The total daily drinking time for the horse is short, and the duration of individual drinking bouts is brief. From several
studies cited by the NRC, horses drank two to eight, 16 to 21, or 18 to 39 times per day for about 10 to 60 seconds, 10 to
52 seconds or 13 to 26 seconds per bout, for stalled horses, or pregnant mares, respectively.
The balance of the chapter explains the best methods of providing fresh, clean water to horses and the drinking behavior of
foals, pregnant/lactating mares, exercising horses, dependent on weather conditions, ambient temperature, sun exposure, etc.
The average water consumption is estimated at 5 liters per 100 kg body weight (25 liters for an 1,100-pound adult horse).
The next chapters are excellent for equine practitioners: "Feeds and Feeding;" "Feeding Behavior" and "Unique Aspects of Equine
"Feeds and Feeding" discusses the chemical composition and nutrient content of forages and the specific nutrient benefits
of pastures. "The feed value of pastures for horses is a function of pasture intake and forage nutrient composition, digestibility
and bioavailability," the NRC states.
Estimates for voluntary dry matter intake for grazing horses averages 1.5 to 3.1 percent of body weight. Average daily DM
intake for grazing mares is high in comparison with other physiological classes of horses. Mares consumed about 2.8 percent
of body weight while most other horses consumed about 2 percent of body weight.
Pasture digestibility is good, depending on the grass species: in other words, the more cell-wall fiber, the lower the digestibility.
Spring and summer pasture is adequate for most horses; even lactating mares can gain sufficient energy, protein and trace
nutrients from pasture intake.
Vitamin E and beta-carotene (the precursor to vitamin A) are adequate in fresh grass; so are vitamin D and vitamin K (phylloquinones).
The species of pasture grasses and their nutrient benefits are discussed, as well as hay and silage. The objective of haymaking
is to provide nutrient-complete forages from fresh grass. Drying begins as soon as the grass is cut and proceeds rapidly with
As opposed to fresh pasture, stored forage accounts for significant fat-soluble vitamin losses – up to 80 percent or 90 percent
loss in cured hay, compared to the same species of fresh grass. Beta-carotene is lost at 80 percent and vitamin E to 90 percent.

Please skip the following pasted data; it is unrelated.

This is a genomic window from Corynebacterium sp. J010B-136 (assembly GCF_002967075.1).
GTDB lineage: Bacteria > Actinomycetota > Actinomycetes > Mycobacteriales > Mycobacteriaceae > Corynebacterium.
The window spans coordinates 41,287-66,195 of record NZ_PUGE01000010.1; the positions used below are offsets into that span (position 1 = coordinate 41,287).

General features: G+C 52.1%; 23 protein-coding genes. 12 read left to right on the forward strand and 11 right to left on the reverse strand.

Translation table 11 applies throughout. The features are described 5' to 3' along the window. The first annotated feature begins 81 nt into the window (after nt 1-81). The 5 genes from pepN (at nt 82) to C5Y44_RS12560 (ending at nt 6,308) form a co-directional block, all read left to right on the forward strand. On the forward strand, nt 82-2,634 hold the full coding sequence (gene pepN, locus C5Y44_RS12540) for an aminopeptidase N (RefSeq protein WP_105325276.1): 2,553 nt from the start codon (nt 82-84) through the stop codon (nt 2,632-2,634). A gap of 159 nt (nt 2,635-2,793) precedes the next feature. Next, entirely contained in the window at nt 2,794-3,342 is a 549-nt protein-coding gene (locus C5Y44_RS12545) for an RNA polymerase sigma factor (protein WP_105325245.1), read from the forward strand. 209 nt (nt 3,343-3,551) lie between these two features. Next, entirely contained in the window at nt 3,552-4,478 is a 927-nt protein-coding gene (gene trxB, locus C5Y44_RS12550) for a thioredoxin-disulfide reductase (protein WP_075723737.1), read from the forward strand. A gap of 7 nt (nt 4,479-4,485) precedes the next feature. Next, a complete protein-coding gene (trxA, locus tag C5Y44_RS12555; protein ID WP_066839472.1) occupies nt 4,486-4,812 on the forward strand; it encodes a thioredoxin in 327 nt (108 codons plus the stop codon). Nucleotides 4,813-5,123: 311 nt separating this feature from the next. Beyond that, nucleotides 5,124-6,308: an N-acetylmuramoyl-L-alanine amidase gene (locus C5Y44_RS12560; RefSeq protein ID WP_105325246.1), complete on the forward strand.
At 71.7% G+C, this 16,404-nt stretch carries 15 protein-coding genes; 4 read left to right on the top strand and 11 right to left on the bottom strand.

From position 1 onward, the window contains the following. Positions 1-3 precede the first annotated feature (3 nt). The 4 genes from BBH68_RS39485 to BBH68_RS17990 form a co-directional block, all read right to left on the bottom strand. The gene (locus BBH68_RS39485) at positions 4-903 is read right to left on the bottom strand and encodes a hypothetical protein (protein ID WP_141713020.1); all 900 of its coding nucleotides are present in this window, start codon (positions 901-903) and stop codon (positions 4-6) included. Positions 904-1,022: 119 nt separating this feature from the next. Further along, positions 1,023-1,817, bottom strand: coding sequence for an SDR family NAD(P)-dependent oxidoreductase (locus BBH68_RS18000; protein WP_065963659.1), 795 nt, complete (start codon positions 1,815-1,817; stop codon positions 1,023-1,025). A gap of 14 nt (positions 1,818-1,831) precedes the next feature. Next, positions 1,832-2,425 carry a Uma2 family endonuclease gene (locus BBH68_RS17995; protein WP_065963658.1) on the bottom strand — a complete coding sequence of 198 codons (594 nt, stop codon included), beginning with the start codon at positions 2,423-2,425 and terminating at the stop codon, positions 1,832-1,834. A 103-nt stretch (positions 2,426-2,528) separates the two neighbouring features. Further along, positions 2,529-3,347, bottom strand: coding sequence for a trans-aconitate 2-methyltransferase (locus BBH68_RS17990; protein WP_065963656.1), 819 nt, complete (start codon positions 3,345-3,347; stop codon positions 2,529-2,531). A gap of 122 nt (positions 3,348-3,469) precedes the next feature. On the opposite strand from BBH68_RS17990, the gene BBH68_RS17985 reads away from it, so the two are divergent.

Forages "conserved as hay by desiccation should contain no more than 200g moisture/kg to prevent proliferation of micro-organisms,
heating (due to microbial respiration) and subsequent reduction of nutritive quality. However, under conditions of high (90
percent to 100 percent) relative humidity, which favors microbial growth, hay stored at 200g moisture/kg can become moldy."
Other aspects of hay are discussed, including hay intake and digestibility. Further topics include ensiled forages, including
intake, digestibility, problems including contamination by insects and microbes.
The NRC publication discusses grains, including common grains, their digestibility and contamination by microbes.
Oats are a main staple of the horse diet, the NRC explains. Oats are less energy-dense than corn, contain more fiber, less
starch and greater protein content than corn, and oat starch is more readily digested than corn starch in the small intestine.
Therefore oats may produce less starch to the large intestine.
Oats tend to be higher in protein, lysine and fat than corn, but like corn have an inverted calcium-to-phosphorus ratio. Oats
are palatable to horses, but the consumption of oats often is less than sweet feed or pelleted rations.
The balance of the chapter on feeds and feeding is a discussion of supplemental fats, oils and vitamin/mineral supplements
and finally a section on feed manufacturing and its effects on nutrient intake and digestibility.
The chapter on feeding behavior and general feeding considerations is pertinent to equine practitioners.
"Horses are herbivores. Therefore they require a forage supply to lessen the risks of clinical disorders such as colic, laminitis,
and oral and locomotory behavior problems. By acknowledging the normal feeding behaviors of the equine, appropriate feed management
decisions can be made to minimize these important clinical problems and contribute to the well-being of the horse."